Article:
Ugandan and French scientists have, for months, been observing the
behaviour of a group of chimpanzees whose uncanny aptitude for
self-medication could help their human cousins discover new drugs.
The great apes' ability to treat ailments by adjusting their diet
has long been observed by scientists, including world-renowned
primatologist Jane Goodall, but a project in Uganda's Kibale forest
offers a unique opportunity for pharmaceutical research.
"It's the first time that a chimpanzee observation aimed at
discovering new medicine for humans is conducted within a scientific
framework," said Sabrina Krief, a French veterinary and professor at
the Paris National History Museum.
Chimps guides to new drugs
Uganda is an ideal research ground for the scientists' double
mission of better understanding the chimps' behaviour and using them as
guides towards new molecules - and potentially new drugs.
"Uganda happens to be a country where eight of the 16 centres of
endemic plants in the whole of Africa converge," said John Kasenene,
professor of botanics at the University of Makerere in Kampala.
The university is conducting the project in partnership with the
Natural History Museum in Paris, France's National Centre for
Scientific Research (CNRS) and the Uganda Wildlife Authority.
The Kibale equatorial forest, located some 250 km west of the capital Kampala, offers a high concentration of primates.
"There are very few research stations in the world where chimps have
been so well accustomed to being in the presence of human observers,"
said Krief, who heads the chimp project there.
The key moment in the observation is when one among the group of
around 50 chimps she monitors gets sick.
The primate's choice of food - what he pulls out of his medicine
chest - is packed with information that could lead the scientists to
Relation between human/chimp meds
"We want to compare which plants are used by the traditional healers
or traditional practitioners, and the medicines used by chimpanzees. Is
there a relation for the kind of treatment they go for?" Kasenene
At dawn the team collects the animal's faeces from under that
night's nest and they carry out a range of analyses.
Krief explained how a chimp named Yogi, suffering from intestinal
worms, ingested Aneilema aequinoctiale leaves in the morning and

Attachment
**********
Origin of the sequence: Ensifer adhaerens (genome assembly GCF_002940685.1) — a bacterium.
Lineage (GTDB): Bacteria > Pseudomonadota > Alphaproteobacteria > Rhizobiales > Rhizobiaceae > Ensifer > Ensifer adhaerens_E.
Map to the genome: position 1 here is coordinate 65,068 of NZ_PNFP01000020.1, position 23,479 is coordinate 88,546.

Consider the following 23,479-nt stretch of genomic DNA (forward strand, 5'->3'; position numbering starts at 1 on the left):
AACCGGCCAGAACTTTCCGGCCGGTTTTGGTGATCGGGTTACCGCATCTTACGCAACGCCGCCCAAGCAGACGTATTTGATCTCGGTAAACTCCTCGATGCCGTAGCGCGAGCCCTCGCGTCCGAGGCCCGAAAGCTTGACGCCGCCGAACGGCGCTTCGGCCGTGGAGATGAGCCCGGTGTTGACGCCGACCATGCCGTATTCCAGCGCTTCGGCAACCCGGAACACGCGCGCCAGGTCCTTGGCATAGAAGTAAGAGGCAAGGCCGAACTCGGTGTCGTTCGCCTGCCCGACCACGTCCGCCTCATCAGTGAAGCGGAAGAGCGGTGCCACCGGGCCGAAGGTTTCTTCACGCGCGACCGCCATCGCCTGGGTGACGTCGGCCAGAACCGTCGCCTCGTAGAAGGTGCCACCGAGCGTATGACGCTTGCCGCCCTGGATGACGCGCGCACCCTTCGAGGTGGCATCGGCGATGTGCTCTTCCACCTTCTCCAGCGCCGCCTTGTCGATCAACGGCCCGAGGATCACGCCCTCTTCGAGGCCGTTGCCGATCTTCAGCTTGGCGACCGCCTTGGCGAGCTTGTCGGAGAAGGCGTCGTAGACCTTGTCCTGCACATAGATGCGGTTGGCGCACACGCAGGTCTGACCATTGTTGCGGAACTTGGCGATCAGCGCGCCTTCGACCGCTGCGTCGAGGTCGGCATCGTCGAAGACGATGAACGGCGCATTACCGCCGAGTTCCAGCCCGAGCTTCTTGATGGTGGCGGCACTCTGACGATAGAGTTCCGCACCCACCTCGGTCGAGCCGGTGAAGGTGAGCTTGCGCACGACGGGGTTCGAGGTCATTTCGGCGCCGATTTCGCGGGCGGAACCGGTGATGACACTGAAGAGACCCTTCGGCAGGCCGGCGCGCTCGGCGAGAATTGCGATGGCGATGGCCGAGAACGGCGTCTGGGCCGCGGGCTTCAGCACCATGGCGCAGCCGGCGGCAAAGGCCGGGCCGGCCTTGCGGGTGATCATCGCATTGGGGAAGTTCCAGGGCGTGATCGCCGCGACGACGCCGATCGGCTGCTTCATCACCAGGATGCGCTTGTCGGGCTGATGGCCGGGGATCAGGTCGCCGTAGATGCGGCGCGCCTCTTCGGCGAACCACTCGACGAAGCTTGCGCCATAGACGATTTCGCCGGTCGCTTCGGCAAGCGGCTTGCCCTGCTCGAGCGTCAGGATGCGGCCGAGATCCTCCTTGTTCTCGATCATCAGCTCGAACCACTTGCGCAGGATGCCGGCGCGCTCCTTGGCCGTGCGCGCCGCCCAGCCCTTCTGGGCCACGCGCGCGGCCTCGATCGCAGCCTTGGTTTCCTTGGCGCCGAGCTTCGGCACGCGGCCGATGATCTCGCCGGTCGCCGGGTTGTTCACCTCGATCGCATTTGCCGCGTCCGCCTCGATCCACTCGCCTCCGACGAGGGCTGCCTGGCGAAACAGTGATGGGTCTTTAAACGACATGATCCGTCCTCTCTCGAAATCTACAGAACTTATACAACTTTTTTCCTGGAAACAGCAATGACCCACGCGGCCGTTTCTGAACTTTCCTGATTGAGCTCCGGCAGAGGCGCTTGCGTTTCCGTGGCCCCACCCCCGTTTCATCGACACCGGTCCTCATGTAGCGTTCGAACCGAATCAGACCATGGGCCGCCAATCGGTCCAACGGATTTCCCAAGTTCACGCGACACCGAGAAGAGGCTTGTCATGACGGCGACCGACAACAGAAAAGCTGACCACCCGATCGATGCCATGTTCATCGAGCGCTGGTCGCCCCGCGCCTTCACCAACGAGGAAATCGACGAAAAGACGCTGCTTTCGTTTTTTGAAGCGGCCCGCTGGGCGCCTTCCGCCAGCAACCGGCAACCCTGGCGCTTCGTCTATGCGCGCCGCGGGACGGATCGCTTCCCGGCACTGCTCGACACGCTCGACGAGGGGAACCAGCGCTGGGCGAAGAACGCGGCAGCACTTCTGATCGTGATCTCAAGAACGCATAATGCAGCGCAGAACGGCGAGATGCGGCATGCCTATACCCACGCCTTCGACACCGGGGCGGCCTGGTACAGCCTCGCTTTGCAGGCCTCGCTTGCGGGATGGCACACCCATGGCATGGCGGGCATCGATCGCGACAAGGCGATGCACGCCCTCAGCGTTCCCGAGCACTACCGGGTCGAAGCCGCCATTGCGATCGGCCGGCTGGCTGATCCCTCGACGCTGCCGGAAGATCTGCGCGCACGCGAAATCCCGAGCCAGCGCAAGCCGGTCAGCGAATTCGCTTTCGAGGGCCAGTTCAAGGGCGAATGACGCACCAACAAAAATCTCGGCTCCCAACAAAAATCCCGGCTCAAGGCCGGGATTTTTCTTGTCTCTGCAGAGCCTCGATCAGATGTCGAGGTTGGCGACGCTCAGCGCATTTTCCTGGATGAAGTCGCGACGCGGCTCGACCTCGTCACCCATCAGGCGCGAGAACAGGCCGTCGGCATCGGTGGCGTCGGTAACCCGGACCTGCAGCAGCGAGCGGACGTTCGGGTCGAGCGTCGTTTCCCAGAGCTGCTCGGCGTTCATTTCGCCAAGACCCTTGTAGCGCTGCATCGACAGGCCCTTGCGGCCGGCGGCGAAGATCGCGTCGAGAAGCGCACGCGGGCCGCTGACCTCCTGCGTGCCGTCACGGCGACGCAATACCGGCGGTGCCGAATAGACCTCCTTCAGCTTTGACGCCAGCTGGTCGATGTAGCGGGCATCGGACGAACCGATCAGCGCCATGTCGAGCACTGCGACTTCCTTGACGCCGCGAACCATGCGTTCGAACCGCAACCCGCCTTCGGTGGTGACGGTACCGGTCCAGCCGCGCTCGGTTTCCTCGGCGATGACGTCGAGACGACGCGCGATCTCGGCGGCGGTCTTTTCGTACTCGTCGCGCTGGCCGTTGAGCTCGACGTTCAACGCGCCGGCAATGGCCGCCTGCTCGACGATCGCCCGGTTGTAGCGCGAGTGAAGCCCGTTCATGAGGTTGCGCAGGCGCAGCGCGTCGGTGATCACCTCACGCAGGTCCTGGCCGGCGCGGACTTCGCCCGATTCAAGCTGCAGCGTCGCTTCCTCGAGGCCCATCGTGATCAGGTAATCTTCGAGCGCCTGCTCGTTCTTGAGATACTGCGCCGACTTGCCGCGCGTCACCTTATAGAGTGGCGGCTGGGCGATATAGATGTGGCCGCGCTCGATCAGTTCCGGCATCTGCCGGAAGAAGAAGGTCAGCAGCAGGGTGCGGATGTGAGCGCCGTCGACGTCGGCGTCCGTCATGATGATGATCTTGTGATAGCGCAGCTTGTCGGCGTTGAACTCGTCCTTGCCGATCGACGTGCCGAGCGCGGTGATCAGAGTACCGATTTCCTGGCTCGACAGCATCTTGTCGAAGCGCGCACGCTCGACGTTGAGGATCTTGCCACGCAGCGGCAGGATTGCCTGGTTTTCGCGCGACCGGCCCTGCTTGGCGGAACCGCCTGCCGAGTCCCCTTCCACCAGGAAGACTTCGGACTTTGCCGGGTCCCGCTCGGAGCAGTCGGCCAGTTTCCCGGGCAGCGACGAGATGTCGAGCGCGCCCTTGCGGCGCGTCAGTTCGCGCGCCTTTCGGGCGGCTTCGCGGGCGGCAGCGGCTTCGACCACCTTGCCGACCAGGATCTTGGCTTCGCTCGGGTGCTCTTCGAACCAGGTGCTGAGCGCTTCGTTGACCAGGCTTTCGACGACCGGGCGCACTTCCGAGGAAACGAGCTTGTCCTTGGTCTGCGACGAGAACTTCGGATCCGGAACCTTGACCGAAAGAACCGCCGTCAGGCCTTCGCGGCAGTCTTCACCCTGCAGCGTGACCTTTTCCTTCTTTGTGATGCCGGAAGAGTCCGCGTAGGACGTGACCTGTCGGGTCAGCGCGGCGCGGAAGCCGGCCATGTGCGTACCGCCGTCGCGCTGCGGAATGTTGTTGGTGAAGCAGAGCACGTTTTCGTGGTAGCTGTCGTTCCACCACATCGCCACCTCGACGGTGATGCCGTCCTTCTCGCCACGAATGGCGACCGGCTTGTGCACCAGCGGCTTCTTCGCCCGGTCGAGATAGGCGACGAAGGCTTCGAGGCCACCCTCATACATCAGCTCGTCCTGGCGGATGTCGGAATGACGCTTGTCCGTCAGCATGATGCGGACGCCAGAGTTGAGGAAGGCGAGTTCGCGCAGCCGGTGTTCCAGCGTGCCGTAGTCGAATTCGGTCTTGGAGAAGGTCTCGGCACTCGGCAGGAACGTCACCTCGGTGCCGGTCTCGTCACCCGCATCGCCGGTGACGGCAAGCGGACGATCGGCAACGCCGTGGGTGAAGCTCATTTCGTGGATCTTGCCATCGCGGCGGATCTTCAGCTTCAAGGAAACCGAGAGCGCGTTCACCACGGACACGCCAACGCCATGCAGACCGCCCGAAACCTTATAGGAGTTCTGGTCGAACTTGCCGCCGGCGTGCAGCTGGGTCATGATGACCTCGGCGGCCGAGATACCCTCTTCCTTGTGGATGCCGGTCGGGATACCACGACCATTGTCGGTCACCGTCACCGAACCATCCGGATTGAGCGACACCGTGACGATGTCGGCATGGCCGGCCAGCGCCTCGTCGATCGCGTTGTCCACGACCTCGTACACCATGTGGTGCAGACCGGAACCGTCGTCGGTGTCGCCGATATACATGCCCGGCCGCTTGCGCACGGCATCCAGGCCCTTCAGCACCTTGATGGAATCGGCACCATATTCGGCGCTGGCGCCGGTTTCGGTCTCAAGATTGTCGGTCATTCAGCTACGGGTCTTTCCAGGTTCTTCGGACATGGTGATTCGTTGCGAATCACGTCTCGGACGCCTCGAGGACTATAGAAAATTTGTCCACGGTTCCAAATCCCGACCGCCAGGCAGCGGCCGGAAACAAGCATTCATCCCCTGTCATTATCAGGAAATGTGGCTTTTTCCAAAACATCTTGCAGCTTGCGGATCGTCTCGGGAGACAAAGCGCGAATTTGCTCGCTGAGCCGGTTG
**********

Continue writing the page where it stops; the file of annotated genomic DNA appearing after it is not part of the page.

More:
Albizia grandibracteata bark in the evening.
Such plants have been used in traditional medicine in some areas and
the Kibale team later confirmed through in vitro testing that they
acted against parasites.
Another male chimpanzee who had been feverish and weak was observed
eating only Trichilia rubescens leaves for a whole day.
Leaves effective against malaria
The plants' molecules, later isolated by the scientists in a
laboratory, were found to be effective against malaria.
"These findings have allowed us to discover new plant molecules with
significant properties against malaria, worms or tumours," Krief said.
Dennis Kamoga, a botanics researcher from Makerere University, is
tasked with collecting samples from plants ingested by chimps that will
later be analysed in both France and Uganda.
"What is surprising to me is that these chimps have no chemist, no
lab... They simply move in and collect plants and eventually find
themselves getting cured," the 27-year-old marvelled. "It's a proof
that they are very close to us."
Around 100 different kinds of plants have already been sampled in
Kibale since the start of 2007.
"It's quite rare to find active molecules, but especially new
molecules, which might put us on the path to developing new
pharmaceuticals," being the ultimate goal of the project, Krief
The French scientist said she hoped that, while advancing medicine
for humans, the research project in Kibale could also contribute to "a
better understanding and protection of the flora and the great apes" in
the forest, both of which include critically endangered species. - (Lucie Peytermann/Sapa/AFP)